¶ 4. On appeal to this Court, convictions upon indictments for capital murder and sentences of death must be subjected to "heightened scrutiny." Balfour v. State, 598 So.2d 731, 739 (Miss.1992) (citing Smith v. State, 499 So.2d 750, 756 (Miss.1986); West v. State, 485 So.2d 681, 685 (Miss.1985)). Under this standard of review, all doubts are to be resolved in favor of the accused because "what may be harmless error in a case with less at stake becomes reversible error when the penalty is death." Id. (quoting Irving v. State, 361 So.2d 1360, 1363 (Miss.1978)). See also Fisher v. State, 481 So.2d 203, 211 (Miss. 1985).


¶ 5. Havard argues his representation was ineffective at several points during the trial, violating his right to effective counsel. Havard specifically asserts his trial counsel failed to ensure that juror number twenty-five, Dorothy Sylvester, was excused for cause because she was biased against him. During the court's voir dire, the trial judge asked whether any of the prospective jurors knew Havard or his family. In response, Sylvester stated, "I don't know him, but I had a niece to be raped — you know — I don't think I could be fair about it, too." The trial judge clarified that he would deal with those concerns later, and at that point in the questioning, he was merely asking if any member of the venire was acquainted with Havard or his family. Sylvester was eventually selected and served on the trial jury as juror number seven in the order of selection.

¶ 6. During the jury selection process, the trial judge granted all but one of the thirteen for-cause challenges exercised by defense counsel. Of the forty-five jurors stricken for cause in this case, defense counsel successfully challenged twelve jurors. Additionally, counsel for the State exercised ten of the allotted twelve peremptory challenges, plus one peremptory challenge on an alternate juror; and, defense counsel exercised seven of the allotted twelve peremptory challenges, but with no peremptory challenges being exercised on an alternate juror. Neither counsel for the State nor for the defense challenged Sylvester for cause or peremptorily. When the trial judge was conducting his voir dire of the jury venire, the emphasis was on fairness. The trial judge informed the jury that the purpose of voir dire examination was to discover anything "that in all honesty would make it very difficult for you to be a totally fair and impartial juror." During his follow-up questions directed at specific jurors, the trial judge also repeatedly asked whether certain circumstances would make it difficult for the juror to be totally fair and impartial. The words "fair," "impartial," "fairly," and "honestly" appear multiple times in the transcript throughout the trial court's voir dire examination. Counsel for the State likewise emphasized fairness in his questioning, and defense counsel informed the members of the jury venire that he would not repeat a question already asked of the jury unless he felt compelled to do so.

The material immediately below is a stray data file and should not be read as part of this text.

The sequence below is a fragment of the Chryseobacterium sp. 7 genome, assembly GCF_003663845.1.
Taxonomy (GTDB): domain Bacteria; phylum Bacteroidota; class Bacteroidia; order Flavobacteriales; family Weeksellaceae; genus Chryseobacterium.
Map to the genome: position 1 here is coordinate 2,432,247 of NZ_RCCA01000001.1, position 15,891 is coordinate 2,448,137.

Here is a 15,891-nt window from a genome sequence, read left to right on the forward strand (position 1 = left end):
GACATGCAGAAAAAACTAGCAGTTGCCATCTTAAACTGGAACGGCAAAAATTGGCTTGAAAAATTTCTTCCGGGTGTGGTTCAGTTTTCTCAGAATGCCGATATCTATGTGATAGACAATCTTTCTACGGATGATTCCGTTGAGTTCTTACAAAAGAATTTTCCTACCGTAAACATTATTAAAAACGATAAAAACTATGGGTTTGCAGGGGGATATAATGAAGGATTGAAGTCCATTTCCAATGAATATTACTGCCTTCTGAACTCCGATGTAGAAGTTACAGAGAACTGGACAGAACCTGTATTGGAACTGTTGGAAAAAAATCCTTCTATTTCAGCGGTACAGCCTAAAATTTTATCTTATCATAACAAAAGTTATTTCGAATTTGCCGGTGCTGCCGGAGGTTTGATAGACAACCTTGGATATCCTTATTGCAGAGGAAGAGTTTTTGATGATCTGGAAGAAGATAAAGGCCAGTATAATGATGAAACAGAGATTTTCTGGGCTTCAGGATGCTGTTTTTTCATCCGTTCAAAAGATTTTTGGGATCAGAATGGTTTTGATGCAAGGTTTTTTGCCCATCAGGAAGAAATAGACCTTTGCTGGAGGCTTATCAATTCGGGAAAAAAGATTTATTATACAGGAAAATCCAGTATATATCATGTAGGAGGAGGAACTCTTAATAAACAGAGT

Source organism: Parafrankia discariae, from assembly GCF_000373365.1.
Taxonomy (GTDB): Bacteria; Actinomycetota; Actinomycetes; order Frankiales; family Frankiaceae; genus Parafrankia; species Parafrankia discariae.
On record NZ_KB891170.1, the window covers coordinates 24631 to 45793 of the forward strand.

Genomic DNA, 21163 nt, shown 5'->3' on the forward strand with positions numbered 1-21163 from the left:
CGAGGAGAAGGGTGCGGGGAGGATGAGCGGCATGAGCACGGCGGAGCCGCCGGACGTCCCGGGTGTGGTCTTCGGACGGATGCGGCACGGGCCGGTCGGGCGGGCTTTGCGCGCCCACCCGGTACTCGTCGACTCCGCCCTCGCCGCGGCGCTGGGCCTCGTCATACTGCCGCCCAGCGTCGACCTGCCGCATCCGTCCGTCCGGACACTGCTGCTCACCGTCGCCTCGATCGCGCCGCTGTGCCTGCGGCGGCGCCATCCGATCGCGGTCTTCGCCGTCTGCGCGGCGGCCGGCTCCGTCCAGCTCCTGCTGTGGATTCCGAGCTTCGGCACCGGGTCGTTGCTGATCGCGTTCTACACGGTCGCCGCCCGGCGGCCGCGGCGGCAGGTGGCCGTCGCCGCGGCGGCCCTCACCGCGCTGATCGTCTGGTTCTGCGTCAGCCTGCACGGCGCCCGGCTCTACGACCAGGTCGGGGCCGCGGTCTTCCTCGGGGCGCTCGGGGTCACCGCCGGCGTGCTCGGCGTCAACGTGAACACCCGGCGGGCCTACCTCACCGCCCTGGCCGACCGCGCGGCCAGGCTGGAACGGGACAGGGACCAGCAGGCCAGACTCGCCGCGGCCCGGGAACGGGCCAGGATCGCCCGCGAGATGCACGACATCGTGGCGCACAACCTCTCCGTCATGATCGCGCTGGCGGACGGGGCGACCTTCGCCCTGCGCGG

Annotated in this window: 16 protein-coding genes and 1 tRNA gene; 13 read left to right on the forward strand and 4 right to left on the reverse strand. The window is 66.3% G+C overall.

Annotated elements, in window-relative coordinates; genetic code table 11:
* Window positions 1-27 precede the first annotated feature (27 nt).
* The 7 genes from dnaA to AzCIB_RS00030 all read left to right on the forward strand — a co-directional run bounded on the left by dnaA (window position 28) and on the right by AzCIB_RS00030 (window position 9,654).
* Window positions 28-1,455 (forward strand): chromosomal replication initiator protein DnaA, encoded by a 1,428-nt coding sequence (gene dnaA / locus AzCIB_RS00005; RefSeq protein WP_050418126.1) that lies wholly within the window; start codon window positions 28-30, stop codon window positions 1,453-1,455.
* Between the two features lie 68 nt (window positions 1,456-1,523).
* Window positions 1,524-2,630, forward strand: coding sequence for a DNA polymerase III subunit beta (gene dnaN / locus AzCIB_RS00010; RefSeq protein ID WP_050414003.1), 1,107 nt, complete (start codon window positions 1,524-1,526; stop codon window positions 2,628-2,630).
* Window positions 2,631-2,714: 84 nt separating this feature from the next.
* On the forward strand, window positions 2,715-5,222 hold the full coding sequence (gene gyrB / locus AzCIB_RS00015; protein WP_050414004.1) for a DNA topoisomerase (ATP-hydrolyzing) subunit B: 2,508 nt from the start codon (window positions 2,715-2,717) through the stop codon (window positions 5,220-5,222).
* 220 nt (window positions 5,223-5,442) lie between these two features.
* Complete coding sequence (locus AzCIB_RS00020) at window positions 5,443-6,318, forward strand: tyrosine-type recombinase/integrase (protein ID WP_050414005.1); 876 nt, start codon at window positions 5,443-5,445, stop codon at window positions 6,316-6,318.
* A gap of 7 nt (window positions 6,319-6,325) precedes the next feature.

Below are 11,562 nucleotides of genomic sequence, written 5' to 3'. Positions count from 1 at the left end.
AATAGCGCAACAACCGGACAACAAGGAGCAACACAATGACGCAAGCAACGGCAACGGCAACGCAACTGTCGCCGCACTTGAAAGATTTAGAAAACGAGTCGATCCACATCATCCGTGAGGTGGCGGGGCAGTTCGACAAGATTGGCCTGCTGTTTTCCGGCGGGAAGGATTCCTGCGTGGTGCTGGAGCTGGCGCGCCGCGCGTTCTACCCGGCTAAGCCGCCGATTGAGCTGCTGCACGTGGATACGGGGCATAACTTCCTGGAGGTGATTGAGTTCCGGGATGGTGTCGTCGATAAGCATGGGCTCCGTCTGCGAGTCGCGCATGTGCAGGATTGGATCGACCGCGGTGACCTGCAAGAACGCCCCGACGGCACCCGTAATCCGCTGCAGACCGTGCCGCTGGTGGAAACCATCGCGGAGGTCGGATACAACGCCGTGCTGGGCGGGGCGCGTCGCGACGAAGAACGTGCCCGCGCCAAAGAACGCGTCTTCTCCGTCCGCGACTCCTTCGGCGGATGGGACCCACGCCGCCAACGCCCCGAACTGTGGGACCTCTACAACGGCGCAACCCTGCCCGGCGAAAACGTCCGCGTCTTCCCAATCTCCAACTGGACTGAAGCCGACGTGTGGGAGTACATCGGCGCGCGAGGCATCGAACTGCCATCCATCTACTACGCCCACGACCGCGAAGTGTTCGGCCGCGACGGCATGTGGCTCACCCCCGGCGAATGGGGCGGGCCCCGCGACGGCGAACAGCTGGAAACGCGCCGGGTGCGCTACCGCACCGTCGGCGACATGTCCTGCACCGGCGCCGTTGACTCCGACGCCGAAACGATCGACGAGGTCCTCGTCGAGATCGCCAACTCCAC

¶ 7. The right to effective assistance of counsel can be found in the Sixth Amendment of the United States Constitution. Strickland v. Washington, 466 U.S. 668, 687, 104 S.Ct. 2052, 80 L.Ed.2d 674 (1984). The Sixth Amendment, however, guarantees only the right to reasonably effective counsel or competent counsel, not perfect counsel or one who makes no mistakes at trial. Wilcher v. State, 863 So.2d 719, 734 (Miss.2003); Mohr v. State, 584 So.2d 426, 430 (Miss.1991); Cabello v. State, 524 So.2d 313, 315 (Miss.1988). See also Strickland, 466 U.S. at 691, 104 S.Ct. 2052. Mississippi has recognized that a strong presumption of competence exists in favor of the attorney. Mohr, 584 So.2d at 430. The test is one of reasonableness; counsel must have provided "reasonably effective assistance." Strickland, 466 U.S. at 687, 104 S.Ct. 2052. For a defendant to prevail on a claim of ineffectiveness, counsel's representation must have fallen "below an objective standard of reasonableness." Id. at 688, 104 S.Ct. 2052. The United States Supreme Court in Strickland laid out the standard and the test that must be met for a successful claim...